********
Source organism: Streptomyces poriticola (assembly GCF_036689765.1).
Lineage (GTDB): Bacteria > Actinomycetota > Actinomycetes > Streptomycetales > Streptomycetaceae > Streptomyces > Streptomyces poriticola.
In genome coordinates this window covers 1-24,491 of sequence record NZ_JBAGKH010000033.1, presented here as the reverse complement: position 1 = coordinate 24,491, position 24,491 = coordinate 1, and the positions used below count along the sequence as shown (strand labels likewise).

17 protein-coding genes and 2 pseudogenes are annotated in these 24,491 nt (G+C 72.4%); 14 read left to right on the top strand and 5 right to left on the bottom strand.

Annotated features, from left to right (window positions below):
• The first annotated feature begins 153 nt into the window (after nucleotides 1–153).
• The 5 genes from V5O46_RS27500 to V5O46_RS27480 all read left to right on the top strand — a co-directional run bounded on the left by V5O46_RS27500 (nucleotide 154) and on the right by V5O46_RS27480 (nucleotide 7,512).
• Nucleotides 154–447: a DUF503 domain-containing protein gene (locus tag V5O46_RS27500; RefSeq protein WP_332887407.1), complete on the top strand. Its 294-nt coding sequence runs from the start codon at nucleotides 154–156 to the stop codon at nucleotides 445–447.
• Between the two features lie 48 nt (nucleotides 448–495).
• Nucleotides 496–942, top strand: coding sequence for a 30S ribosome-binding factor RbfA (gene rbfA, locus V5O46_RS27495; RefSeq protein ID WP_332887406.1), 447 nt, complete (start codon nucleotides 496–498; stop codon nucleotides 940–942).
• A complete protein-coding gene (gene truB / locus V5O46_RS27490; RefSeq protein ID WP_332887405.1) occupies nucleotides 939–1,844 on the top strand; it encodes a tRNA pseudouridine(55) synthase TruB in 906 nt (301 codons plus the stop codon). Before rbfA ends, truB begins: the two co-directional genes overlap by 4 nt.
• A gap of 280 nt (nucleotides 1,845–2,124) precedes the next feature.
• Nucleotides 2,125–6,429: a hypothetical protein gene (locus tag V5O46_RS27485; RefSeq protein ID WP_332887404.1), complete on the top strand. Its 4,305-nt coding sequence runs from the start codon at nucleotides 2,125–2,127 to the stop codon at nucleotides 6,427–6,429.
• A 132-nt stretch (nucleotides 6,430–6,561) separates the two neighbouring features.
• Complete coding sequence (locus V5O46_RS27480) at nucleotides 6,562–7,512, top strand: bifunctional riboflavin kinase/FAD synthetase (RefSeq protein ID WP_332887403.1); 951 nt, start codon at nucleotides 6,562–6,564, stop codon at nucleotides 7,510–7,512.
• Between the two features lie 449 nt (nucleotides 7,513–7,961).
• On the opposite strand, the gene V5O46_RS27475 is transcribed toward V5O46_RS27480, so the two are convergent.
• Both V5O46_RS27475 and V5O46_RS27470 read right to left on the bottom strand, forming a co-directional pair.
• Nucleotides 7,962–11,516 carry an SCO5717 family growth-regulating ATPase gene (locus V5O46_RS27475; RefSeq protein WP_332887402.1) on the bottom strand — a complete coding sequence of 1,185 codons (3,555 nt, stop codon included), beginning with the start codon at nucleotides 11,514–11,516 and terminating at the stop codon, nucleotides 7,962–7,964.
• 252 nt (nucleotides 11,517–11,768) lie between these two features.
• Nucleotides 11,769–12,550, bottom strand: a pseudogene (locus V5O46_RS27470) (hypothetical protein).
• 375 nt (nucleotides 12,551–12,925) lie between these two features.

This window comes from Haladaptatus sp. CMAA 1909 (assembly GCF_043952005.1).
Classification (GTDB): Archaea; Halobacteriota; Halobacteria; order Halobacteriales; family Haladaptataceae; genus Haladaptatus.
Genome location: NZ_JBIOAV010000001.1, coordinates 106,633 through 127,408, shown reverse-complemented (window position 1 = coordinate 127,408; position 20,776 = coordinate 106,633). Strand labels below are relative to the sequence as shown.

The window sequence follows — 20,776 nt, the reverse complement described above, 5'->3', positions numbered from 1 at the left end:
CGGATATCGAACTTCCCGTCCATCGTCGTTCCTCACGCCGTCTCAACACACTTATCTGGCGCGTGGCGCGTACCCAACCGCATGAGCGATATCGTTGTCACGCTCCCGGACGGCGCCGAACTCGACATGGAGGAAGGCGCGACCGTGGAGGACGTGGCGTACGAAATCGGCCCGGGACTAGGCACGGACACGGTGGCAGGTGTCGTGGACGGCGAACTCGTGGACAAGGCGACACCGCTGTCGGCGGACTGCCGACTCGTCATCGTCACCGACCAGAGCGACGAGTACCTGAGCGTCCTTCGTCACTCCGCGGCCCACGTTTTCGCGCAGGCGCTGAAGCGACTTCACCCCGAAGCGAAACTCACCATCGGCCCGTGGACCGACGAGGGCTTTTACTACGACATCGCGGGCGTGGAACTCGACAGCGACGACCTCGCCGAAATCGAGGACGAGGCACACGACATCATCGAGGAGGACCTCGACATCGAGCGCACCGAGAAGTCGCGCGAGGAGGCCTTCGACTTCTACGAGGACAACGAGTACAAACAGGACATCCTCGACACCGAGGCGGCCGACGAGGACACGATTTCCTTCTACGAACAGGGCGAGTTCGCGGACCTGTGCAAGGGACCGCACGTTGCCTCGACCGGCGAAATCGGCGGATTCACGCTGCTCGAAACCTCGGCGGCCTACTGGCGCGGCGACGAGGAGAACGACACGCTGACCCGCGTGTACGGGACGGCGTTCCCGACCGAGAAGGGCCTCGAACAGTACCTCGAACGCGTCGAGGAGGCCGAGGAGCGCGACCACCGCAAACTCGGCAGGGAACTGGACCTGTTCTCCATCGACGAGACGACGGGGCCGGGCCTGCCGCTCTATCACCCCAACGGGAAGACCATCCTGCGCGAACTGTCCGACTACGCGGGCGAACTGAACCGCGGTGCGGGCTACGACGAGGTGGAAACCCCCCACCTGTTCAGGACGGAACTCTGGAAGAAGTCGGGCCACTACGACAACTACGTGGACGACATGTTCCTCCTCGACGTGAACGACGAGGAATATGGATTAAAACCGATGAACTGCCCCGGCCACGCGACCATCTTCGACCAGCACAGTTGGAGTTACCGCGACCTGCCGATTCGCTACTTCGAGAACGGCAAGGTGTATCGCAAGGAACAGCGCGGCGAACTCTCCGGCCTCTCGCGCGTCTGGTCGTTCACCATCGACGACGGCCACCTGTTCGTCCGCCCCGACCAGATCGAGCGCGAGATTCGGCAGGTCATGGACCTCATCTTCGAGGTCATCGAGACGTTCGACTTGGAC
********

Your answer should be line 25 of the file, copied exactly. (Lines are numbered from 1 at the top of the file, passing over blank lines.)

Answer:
Genome location: NZ_JBIOAV010000001.1, coordinates 106,633 through 127,408, shown reverse-complemented (window position 1 = coordinate 127,408; position 20,776 = coordinate 106,633). Strand labels below are relative to the sequence as shown.